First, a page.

There are times you need to make a chain. Chains may be easier to make with a crochet hook, but if you don’t have one handy, or in the right size, these methods will work just fine.
Just think of your right knitting needle as a crochet hook substitute. Begin an unattached chain with a slip knot. For an attached chain, you will begin by pulling up a loop onto your right needle. Use the tip of your right needle to pull the yarn into the slip knot to make your first chain. *Repeat by using the tip of the right needle to chain into the last chain. Repeat from * specified number of times.
This is a short video (48 seconds) showing a knitted-chain. Click on the link and it will take you to Vimeo, in a separate tab.
A knitted-chain edging that I did with a Brittany double-point needle.
This shawl is called Lisbon. It is available here or on Ravelry. This uses a combined attached and unattached chain to create picots along the entire outside edge. The weight of the knitted shawl makes it easier to keep tension in the length of chain. If making an unattached-chain, hold the yarn and chain as if you were crocheting for the best results.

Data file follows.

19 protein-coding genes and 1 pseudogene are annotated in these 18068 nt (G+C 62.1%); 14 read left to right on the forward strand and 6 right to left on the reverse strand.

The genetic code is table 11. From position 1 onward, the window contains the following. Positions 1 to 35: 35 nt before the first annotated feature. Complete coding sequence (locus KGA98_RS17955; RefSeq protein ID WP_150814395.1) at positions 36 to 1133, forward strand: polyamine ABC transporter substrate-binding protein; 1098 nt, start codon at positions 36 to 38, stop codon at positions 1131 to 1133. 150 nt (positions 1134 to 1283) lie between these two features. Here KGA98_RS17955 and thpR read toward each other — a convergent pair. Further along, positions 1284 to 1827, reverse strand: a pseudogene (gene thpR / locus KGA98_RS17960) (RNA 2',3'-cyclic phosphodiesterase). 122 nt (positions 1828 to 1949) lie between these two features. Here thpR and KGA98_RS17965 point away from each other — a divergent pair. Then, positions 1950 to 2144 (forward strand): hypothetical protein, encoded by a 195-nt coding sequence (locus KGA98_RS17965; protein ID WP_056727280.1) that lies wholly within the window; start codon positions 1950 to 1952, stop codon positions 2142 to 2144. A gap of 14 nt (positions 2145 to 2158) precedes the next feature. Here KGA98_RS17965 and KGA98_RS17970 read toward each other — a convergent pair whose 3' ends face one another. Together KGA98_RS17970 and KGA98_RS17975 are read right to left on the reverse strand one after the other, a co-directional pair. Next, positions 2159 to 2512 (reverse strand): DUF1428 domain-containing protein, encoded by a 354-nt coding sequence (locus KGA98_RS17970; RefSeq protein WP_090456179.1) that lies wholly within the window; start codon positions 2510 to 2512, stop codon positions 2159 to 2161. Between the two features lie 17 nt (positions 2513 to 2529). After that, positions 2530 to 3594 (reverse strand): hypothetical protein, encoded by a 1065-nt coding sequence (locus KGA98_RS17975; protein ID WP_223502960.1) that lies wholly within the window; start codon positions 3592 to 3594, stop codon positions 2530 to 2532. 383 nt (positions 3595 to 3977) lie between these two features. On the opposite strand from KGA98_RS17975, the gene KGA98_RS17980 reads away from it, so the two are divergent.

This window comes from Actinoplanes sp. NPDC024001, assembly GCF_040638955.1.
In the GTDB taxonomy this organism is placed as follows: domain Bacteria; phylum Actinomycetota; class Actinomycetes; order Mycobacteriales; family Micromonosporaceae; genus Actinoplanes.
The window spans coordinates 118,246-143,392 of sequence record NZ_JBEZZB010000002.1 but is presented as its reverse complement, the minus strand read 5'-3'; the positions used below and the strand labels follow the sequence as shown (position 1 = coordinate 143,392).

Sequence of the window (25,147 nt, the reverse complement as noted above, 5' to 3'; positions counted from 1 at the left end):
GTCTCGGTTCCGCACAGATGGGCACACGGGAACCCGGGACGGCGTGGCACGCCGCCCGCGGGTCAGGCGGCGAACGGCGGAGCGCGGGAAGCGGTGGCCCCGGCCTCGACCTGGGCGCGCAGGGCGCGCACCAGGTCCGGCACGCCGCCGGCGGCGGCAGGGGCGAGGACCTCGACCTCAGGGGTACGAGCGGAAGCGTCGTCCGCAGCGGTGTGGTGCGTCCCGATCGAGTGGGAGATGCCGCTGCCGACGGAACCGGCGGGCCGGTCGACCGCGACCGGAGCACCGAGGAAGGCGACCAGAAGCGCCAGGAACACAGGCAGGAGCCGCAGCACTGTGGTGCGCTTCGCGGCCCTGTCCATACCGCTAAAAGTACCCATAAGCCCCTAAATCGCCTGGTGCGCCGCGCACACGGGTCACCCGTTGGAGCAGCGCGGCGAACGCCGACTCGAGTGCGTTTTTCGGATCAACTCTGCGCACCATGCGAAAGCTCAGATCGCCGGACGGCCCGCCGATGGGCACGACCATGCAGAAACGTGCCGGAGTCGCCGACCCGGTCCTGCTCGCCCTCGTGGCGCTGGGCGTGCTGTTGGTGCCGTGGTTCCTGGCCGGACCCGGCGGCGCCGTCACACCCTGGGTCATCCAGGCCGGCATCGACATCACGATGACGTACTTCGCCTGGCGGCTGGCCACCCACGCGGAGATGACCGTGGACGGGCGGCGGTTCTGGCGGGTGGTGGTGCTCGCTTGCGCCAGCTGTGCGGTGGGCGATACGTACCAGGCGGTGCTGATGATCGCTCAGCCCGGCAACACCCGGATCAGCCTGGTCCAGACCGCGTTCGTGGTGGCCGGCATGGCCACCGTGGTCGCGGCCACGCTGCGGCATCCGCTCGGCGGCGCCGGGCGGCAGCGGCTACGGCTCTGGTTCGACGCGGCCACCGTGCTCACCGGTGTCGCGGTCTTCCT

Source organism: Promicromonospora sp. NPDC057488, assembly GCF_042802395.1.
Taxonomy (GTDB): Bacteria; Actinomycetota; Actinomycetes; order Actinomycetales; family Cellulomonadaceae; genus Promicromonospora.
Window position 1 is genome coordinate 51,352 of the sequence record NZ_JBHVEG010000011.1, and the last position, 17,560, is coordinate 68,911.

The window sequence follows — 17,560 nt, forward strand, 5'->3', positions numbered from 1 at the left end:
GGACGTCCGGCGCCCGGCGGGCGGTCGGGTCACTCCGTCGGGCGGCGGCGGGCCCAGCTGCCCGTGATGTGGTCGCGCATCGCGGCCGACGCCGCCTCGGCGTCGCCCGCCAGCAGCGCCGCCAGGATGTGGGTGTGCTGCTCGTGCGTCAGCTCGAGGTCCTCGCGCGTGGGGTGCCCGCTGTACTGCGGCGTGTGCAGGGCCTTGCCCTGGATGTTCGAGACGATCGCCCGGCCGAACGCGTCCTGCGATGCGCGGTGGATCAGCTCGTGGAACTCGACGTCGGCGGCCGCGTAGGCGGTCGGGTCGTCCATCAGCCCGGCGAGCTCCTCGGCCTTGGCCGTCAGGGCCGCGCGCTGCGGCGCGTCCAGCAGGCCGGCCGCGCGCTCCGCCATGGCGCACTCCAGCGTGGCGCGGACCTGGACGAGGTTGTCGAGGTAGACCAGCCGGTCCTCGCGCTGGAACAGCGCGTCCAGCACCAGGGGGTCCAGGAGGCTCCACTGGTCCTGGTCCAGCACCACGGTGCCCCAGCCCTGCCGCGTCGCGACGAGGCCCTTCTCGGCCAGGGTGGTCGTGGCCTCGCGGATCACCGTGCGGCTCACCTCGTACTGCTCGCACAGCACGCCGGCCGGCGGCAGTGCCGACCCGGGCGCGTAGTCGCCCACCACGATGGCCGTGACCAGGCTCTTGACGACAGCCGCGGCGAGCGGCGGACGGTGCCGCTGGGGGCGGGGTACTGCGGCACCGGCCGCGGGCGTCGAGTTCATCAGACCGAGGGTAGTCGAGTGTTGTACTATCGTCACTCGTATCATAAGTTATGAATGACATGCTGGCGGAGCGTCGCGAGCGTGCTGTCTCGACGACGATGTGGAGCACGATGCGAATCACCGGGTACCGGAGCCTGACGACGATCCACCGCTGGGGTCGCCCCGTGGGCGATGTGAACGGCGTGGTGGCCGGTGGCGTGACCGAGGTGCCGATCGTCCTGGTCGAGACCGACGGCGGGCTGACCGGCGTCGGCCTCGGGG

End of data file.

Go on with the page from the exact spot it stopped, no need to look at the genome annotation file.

The photo below is the same shawl pattern, knitted in Shetland from Elemental Affects. As you can see, I pinned out the shawl and trim for maximum effect.
Create a slip-knot loop and pull it up big enough to put your thumb and forefinger into it, then *grasp the yarn and pull through to create chain, pulling the chain to the desired size; repeat creating from * to create an even chain, to the desired length.
Using the techniques above, and sewing thread, embroidery floss, or a fine yarn, attached to the shoulder seam, make a chain long enough to slip under a bra or camisole strap. When it is at the appropriate length, sew one piece of a snap to the end of the lingerie strap and the other piece to the seam (far enough away from the anchor to accommodate the strap). This can be used very effectively to keep the straps of a bra or camisole hidden under your sweater.